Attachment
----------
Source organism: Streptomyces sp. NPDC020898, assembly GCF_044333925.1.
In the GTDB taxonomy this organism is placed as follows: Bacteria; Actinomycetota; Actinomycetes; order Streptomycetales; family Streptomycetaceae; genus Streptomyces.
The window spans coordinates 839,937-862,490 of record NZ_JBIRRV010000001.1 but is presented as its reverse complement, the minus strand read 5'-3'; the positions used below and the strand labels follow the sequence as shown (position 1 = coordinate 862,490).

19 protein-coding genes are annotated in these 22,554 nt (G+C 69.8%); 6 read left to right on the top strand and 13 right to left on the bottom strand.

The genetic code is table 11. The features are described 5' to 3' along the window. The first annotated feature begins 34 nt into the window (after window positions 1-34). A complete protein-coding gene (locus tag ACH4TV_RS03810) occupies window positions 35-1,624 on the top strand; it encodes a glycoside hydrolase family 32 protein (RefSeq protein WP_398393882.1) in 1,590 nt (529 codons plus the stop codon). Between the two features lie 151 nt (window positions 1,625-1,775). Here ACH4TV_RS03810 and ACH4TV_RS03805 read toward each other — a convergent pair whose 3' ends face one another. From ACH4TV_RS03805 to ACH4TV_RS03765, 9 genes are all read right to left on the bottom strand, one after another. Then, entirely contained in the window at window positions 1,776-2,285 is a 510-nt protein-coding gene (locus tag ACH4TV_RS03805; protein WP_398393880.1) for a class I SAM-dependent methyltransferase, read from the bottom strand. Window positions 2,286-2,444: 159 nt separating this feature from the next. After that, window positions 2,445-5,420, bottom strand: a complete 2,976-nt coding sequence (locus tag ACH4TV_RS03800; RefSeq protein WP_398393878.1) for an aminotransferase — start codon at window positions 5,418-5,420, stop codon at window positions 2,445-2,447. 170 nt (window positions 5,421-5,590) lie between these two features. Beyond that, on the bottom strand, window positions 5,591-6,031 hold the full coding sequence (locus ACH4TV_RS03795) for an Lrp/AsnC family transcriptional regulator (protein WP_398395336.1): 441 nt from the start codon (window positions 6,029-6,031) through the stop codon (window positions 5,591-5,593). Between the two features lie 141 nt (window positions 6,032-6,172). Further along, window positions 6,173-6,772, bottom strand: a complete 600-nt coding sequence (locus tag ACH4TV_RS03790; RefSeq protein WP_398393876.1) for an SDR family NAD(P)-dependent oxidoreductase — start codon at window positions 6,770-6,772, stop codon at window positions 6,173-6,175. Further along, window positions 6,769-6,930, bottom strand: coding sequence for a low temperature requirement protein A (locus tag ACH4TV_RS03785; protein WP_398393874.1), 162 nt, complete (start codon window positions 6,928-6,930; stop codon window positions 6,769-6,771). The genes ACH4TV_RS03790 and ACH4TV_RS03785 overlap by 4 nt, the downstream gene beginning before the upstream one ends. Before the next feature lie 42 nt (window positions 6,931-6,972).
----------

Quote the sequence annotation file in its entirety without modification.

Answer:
Source organism: Streptomyces sp. NPDC020898, assembly GCF_044333925.1.
In the GTDB taxonomy this organism is placed as follows: Bacteria; Actinomycetota; Actinomycetes; order Streptomycetales; family Streptomycetaceae; genus Streptomyces.
The window spans coordinates 839,937-862,490 of record NZ_JBIRRV010000001.1 but is presented as its reverse complement, the minus strand read 5'-3'; the positions used below and the strand labels follow the sequence as shown (position 1 = coordinate 862,490).

19 protein-coding genes are annotated in these 22,554 nt (G+C 69.8%); 6 read left to right on the top strand and 13 right to left on the bottom strand.

The genetic code is table 11. The features are described 5' to 3' along the window. The first annotated feature begins 34 nt into the window (after window positions 1-34). A complete protein-coding gene (locus tag ACH4TV_RS03810) occupies window positions 35-1,624 on the top strand; it encodes a glycoside hydrolase family 32 protein (RefSeq protein WP_398393882.1) in 1,590 nt (529 codons plus the stop codon). Between the two features lie 151 nt (window positions 1,625-1,775). Here ACH4TV_RS03810 and ACH4TV_RS03805 read toward each other — a convergent pair whose 3' ends face one another. From ACH4TV_RS03805 to ACH4TV_RS03765, 9 genes are all read right to left on the bottom strand, one after another. Then, entirely contained in the window at window positions 1,776-2,285 is a 510-nt protein-coding gene (locus tag ACH4TV_RS03805; protein WP_398393880.1) for a class I SAM-dependent methyltransferase, read from the bottom strand. Window positions 2,286-2,444: 159 nt separating this feature from the next. After that, window positions 2,445-5,420, bottom strand: a complete 2,976-nt coding sequence (locus tag ACH4TV_RS03800; RefSeq protein WP_398393878.1) for an aminotransferase — start codon at window positions 5,418-5,420, stop codon at window positions 2,445-2,447. 170 nt (window positions 5,421-5,590) lie between these two features. Beyond that, on the bottom strand, window positions 5,591-6,031 hold the full coding sequence (locus ACH4TV_RS03795) for an Lrp/AsnC family transcriptional regulator (protein WP_398395336.1): 441 nt from the start codon (window positions 6,029-6,031) through the stop codon (window positions 5,591-5,593). Between the two features lie 141 nt (window positions 6,032-6,172). Further along, window positions 6,173-6,772, bottom strand: a complete 600-nt coding sequence (locus tag ACH4TV_RS03790; RefSeq protein WP_398393876.1) for an SDR family NAD(P)-dependent oxidoreductase — start codon at window positions 6,770-6,772, stop codon at window positions 6,173-6,175. Further along, window positions 6,769-6,930, bottom strand: coding sequence for a low temperature requirement protein A (locus tag ACH4TV_RS03785; protein WP_398393874.1), 162 nt, complete (start codon window positions 6,928-6,930; stop codon window positions 6,769-6,771). The genes ACH4TV_RS03790 and ACH4TV_RS03785 overlap by 4 nt, the downstream gene beginning before the upstream one ends. Before the next feature lie 42 nt (window positions 6,931-6,972).